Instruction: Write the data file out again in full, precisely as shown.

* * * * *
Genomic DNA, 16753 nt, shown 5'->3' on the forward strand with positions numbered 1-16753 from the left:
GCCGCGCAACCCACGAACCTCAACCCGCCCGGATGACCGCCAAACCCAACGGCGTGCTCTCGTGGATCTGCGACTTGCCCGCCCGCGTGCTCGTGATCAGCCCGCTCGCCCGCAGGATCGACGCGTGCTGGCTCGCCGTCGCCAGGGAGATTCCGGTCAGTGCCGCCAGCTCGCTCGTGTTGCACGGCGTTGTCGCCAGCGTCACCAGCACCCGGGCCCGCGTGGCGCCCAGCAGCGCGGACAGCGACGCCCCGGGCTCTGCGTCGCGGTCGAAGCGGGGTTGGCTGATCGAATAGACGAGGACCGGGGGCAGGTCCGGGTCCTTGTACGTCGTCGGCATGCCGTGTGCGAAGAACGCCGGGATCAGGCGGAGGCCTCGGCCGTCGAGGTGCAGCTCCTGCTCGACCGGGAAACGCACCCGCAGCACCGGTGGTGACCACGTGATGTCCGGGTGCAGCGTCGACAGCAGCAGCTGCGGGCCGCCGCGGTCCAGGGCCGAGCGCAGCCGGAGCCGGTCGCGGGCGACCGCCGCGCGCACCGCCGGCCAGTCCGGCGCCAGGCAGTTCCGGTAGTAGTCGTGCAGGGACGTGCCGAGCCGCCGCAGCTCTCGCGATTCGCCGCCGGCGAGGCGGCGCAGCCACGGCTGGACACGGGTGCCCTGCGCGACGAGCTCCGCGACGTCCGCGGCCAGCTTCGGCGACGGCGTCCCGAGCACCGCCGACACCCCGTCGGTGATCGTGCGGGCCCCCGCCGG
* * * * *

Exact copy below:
Genomic DNA, 16753 nt, shown 5'->3' on the forward strand with positions numbered 1-16753 from the left:
GCCGCGCAACCCACGAACCTCAACCCGCCCGGATGACCGCCAAACCCAACGGCGTGCTCTCGTGGATCTGCGACTTGCCCGCCCGCGTGCTCGTGATCAGCCCGCTCGCCCGCAGGATCGACGCGTGCTGGCTCGCCGTCGCCAGGGAGATTCCGGTCAGTGCCGCCAGCTCGCTCGTGTTGCACGGCGTTGTCGCCAGCGTCACCAGCACCCGGGCCCGCGTGGCGCCCAGCAGCGCGGACAGCGACGCCCCGGGCTCTGCGTCGCGGTCGAAGCGGGGTTGGCTGATCGAATAGACGAGGACCGGGGGCAGGTCCGGGTCCTTGTACGTCGTCGGCATGCCGTGTGCGAAGAACGCCGGGATCAGGCGGAGGCCTCGGCCGTCGAGGTGCAGCTCCTGCTCGACCGGGAAACGCACCCGCAGCACCGGTGGTGACCACGTGATGTCCGGGTGCAGCGTCGACAGCAGCAGCTGCGGGCCGCCGCGGTCCAGGGCCGAGCGCAGCCGGAGCCGGTCGCGGGCGACCGCCGCGCGCACCGCCGGCCAGTCCGGCGCCAGGCAGTTCCGGTAGTAGTCGTGCAGGGACGTGCCGAGCCGCCGCAGCTCTCGCGATTCGCCGCCGGCGAGGCGGCGCAGCCACGGCTGGACACGGGTGCCCTGCGCGACGAGCTCCGCGACGTCCGCGGCCAGCTTCGGCGACGGCGTCCCGAGCACCGCCGACACCCCGTCGGTGATCGTGCGGGCCCCCGCCGG